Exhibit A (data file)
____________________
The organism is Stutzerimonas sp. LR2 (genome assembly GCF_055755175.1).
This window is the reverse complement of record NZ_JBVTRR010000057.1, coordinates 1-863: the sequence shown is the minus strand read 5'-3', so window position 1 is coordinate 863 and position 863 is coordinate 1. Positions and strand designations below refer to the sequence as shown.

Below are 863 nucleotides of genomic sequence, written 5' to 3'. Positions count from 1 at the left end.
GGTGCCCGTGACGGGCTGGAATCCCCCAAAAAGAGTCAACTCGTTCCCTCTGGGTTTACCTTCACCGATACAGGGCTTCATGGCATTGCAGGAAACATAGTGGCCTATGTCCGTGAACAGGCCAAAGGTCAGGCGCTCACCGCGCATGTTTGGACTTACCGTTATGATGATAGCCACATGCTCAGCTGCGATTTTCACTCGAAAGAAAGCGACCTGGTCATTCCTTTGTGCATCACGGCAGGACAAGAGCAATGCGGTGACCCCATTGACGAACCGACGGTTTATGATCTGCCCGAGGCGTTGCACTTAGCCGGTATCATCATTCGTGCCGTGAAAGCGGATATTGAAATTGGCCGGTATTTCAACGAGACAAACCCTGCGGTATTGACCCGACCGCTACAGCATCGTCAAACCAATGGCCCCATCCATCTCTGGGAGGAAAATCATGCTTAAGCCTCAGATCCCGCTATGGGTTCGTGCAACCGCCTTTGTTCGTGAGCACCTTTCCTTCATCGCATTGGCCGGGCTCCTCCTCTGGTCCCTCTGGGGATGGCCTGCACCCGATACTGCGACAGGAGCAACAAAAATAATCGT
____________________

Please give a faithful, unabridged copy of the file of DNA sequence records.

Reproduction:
The organism is Stutzerimonas sp. LR2 (genome assembly GCF_055755175.1).
This window is the reverse complement of record NZ_JBVTRR010000057.1, coordinates 1-863: the sequence shown is the minus strand read 5'-3', so window position 1 is coordinate 863 and position 863 is coordinate 1. Positions and strand designations below refer to the sequence as shown.

Below are 863 nucleotides of genomic sequence, written 5' to 3'. Positions count from 1 at the left end.
GGTGCCCGTGACGGGCTGGAATCCCCCAAAAAGAGTCAACTCGTTCCCTCTGGGTTTACCTTCACCGATACAGGGCTTCATGGCATTGCAGGAAACATAGTGGCCTATGTCCGTGAACAGGCCAAAGGTCAGGCGCTCACCGCGCATGTTTGGACTTACCGTTATGATGATAGCCACATGCTCAGCTGCGATTTTCACTCGAAAGAAAGCGACCTGGTCATTCCTTTGTGCATCACGGCAGGACAAGAGCAATGCGGTGACCCCATTGACGAACCGACGGTTTATGATCTGCCCGAGGCGTTGCACTTAGCCGGTATCATCATTCGTGCCGTGAAAGCGGATATTGAAATTGGCCGGTATTTCAACGAGACAAACCCTGCGGTATTGACCCGACCGCTACAGCATCGTCAAACCAATGGCCCCATCCATCTCTGGGAGGAAAATCATGCTTAAGCCTCAGATCCCGCTATGGGTTCGTGCAACCGCCTTTGTTCGTGAGCACCTTTCCTTCATCGCATTGGCCGGGCTCCTCCTCTGGTCCCTCTGGGGATGGCCTGCACCCGATACTGCGACAGGAGCAACAAAAATAATCGT